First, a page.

Tag Archives: John Atkinson Grimshaw

The Many Lives of “The Woman in White”

ENThe Woman in White is a Victorian “Sensation Novel” written in 1859-1860 by Wilkie Collins. I discovered it more than 10 years ago, and since then it is one of my favorite novels. Why is it so appealing? What inspired it?

Wilkie Collins

Most facts here come from John Sutherland’s notes and introduction to The Woman in White by Wilkie Collins, Oxford World’s Classics.

Continue reading The Many Lives of “The Woman in White”

John Atkinson Grimshaw: the Thames by moonlight with Southwark bridge, 1884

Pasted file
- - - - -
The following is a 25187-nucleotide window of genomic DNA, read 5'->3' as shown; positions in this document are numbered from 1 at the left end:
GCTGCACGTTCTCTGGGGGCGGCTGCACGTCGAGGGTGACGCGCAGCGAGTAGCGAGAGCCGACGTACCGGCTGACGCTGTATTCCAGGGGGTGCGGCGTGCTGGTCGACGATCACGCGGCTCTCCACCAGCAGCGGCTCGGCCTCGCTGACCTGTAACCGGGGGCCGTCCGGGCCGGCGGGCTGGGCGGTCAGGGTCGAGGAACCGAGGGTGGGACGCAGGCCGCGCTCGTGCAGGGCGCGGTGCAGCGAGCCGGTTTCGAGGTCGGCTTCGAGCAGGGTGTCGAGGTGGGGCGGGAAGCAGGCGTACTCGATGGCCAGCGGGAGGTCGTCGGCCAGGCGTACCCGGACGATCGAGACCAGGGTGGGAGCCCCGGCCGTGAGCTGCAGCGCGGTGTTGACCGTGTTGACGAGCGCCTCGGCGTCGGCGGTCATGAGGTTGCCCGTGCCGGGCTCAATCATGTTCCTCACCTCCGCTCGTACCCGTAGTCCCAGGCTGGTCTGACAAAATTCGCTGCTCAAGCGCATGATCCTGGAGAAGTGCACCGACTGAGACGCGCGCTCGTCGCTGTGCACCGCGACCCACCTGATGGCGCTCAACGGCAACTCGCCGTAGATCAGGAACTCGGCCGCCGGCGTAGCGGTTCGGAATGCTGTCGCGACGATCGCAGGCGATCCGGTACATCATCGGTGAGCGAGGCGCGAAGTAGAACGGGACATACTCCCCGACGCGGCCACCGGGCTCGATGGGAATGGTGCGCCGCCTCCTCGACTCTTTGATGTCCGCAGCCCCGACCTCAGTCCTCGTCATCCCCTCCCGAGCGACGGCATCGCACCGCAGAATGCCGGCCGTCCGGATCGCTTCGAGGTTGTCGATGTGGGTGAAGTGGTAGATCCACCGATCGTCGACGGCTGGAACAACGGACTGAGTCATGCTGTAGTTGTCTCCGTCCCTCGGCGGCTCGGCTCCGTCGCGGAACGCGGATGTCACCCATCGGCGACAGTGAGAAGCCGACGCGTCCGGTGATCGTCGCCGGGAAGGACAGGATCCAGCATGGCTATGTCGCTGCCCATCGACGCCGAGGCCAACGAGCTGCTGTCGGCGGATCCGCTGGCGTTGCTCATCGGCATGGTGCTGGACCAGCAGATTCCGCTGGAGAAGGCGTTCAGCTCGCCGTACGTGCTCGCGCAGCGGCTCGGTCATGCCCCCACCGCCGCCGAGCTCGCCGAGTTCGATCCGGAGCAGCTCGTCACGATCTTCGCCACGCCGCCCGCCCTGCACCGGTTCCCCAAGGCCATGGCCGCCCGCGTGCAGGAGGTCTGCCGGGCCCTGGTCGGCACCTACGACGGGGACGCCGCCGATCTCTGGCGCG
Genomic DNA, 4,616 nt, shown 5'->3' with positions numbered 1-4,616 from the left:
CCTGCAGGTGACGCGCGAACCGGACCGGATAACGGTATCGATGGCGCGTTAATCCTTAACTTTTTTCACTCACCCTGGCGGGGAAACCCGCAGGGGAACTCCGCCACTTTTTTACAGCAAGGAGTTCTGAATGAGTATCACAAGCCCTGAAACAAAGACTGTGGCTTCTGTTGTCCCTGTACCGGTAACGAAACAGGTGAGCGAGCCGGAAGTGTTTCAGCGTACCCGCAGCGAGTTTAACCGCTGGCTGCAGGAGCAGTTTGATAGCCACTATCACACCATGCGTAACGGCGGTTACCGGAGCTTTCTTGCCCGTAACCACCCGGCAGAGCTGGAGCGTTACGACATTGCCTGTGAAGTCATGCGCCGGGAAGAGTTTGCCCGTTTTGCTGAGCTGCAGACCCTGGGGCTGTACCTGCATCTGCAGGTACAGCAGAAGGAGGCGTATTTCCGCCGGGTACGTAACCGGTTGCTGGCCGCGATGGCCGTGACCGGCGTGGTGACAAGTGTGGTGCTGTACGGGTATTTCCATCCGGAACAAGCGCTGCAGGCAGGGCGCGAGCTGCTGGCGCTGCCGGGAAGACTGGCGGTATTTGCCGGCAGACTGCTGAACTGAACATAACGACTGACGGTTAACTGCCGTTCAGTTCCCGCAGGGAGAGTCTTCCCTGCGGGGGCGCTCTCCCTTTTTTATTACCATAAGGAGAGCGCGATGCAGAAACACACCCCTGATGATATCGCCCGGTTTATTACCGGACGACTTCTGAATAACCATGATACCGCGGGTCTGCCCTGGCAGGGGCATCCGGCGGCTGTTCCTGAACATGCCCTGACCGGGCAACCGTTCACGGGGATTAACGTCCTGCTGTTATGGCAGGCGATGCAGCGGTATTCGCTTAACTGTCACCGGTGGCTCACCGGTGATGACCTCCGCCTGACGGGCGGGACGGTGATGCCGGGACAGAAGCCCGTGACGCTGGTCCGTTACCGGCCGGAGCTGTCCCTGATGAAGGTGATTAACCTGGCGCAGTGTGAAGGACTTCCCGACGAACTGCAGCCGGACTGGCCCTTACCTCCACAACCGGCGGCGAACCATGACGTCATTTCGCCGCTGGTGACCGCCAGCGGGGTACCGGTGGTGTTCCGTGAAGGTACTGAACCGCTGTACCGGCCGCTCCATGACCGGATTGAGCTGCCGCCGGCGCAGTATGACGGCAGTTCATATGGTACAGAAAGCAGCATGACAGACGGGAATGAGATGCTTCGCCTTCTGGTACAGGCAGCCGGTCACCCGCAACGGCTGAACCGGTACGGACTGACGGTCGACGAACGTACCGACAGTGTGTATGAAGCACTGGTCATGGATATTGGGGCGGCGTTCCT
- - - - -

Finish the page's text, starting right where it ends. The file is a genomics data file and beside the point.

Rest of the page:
Docks and Bridges: Atkinson Grimshaw’s Ships and Masts


John Atkinson Grimshaw (1836 – 1893) is a great Victorian painter, nearly unknown in France – except in some book covers – but thankefully better known in the UK. A few years ago I was thrilled to see a lot of his paintings in an exhibition in London.

Grimshaw is famous for his moonlit, gaslit landscapes and cityscapes. I like his way to show those big Victorian industrial cities in a dreamy, nearly magical way.

Some of his paintings are wonderful fantasylike portraits of ships, docks, quays and bridges, forests of masts fit for a modern industrial Merlin.

Continue reading Docks and Bridges: Atkinson Grimshaw’s Ships and Masts